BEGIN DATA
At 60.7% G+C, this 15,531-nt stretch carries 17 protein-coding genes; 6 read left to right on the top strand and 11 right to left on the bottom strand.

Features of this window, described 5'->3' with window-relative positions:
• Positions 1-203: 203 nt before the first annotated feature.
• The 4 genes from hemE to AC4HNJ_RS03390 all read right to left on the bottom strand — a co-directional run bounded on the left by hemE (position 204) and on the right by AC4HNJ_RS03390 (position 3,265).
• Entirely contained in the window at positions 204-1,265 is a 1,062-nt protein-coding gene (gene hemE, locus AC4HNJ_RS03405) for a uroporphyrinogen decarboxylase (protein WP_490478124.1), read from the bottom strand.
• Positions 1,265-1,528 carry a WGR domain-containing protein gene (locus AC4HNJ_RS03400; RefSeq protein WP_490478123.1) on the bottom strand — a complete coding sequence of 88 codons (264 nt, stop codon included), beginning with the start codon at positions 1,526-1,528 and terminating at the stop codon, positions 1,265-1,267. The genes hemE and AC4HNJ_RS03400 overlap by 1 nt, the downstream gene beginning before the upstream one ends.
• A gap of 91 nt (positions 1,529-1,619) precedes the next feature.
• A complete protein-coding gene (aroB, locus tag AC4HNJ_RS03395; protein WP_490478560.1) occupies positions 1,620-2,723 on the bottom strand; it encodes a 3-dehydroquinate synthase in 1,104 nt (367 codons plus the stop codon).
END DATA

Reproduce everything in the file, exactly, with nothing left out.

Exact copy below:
At 60.7% G+C, this 15,531-nt stretch carries 17 protein-coding genes; 6 read left to right on the top strand and 11 right to left on the bottom strand.

Features of this window, described 5'->3' with window-relative positions:
• Positions 1-203: 203 nt before the first annotated feature.
• The 4 genes from hemE to AC4HNJ_RS03390 all read right to left on the bottom strand — a co-directional run bounded on the left by hemE (position 204) and on the right by AC4HNJ_RS03390 (position 3,265).
• Entirely contained in the window at positions 204-1,265 is a 1,062-nt protein-coding gene (gene hemE, locus AC4HNJ_RS03405) for a uroporphyrinogen decarboxylase (protein WP_490478124.1), read from the bottom strand.
• Positions 1,265-1,528 carry a WGR domain-containing protein gene (locus AC4HNJ_RS03400; RefSeq protein WP_490478123.1) on the bottom strand — a complete coding sequence of 88 codons (264 nt, stop codon included), beginning with the start codon at positions 1,526-1,528 and terminating at the stop codon, positions 1,265-1,267. The genes hemE and AC4HNJ_RS03400 overlap by 1 nt, the downstream gene beginning before the upstream one ends.
• A gap of 91 nt (positions 1,529-1,619) precedes the next feature.
• A complete protein-coding gene (aroB, locus tag AC4HNJ_RS03395; protein WP_490478560.1) occupies positions 1,620-2,723 on the bottom strand; it encodes a 3-dehydroquinate synthase in 1,104 nt (367 codons plus the stop codon).